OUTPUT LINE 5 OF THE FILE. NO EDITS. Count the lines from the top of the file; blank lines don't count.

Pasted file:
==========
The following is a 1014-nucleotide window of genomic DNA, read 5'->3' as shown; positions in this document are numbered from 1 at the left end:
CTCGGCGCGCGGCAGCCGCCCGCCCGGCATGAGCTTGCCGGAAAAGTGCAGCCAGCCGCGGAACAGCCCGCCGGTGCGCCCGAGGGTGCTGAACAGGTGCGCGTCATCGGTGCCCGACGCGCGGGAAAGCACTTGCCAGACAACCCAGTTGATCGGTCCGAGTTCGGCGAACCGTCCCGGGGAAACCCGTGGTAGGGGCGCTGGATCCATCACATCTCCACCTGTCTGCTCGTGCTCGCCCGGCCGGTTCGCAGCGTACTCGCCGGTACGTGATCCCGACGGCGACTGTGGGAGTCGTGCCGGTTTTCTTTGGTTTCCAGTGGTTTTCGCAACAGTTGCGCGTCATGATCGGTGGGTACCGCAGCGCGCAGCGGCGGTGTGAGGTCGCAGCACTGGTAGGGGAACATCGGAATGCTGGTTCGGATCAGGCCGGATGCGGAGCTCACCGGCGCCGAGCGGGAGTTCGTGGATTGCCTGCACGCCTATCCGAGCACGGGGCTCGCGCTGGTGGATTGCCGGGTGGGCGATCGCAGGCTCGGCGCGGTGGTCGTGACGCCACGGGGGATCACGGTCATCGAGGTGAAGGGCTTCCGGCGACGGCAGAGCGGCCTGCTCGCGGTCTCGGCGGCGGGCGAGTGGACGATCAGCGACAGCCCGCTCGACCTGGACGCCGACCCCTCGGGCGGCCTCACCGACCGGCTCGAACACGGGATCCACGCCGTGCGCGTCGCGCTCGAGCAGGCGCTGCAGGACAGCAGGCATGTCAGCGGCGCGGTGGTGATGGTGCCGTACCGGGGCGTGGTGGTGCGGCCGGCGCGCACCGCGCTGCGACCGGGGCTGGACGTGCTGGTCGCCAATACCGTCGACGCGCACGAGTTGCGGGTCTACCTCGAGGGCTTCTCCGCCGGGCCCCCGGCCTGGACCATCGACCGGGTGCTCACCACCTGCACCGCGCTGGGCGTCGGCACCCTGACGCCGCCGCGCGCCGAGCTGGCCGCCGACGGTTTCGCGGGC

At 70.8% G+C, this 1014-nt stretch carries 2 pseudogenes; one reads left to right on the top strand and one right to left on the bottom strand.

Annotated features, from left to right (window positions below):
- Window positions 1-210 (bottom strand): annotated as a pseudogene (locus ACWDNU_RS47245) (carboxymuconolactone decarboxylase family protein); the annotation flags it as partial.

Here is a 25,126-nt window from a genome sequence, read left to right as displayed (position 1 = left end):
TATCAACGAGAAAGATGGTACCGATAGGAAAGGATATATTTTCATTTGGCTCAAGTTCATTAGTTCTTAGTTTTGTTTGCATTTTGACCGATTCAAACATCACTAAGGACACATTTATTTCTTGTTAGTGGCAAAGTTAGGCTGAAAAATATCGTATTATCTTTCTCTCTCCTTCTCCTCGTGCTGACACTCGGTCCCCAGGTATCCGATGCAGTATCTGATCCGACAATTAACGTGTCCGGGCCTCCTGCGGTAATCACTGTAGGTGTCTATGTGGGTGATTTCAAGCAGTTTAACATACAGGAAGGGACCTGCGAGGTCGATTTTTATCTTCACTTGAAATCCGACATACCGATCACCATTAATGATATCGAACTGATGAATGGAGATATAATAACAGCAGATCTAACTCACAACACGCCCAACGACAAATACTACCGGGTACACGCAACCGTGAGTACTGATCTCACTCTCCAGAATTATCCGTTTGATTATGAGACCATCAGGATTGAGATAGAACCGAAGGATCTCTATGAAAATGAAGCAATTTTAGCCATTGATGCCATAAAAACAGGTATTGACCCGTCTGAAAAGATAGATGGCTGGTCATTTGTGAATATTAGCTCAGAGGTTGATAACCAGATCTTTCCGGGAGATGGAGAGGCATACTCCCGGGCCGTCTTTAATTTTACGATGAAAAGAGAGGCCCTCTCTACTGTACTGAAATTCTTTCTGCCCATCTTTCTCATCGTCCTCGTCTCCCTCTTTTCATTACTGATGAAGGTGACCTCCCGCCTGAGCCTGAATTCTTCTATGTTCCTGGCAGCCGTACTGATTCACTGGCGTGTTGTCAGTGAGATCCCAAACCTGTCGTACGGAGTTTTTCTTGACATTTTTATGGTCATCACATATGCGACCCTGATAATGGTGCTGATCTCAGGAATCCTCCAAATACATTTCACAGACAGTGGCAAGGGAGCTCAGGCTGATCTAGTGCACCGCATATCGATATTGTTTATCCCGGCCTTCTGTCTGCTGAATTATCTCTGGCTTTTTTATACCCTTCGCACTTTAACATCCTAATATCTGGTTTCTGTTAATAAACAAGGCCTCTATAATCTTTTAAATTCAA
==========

- Window positions 1-210 (bottom strand): annotated as a pseudogene (locus ACWDNU_RS47245) (carboxymuconolactone decarboxylase family protein); the annotation flags it as partial.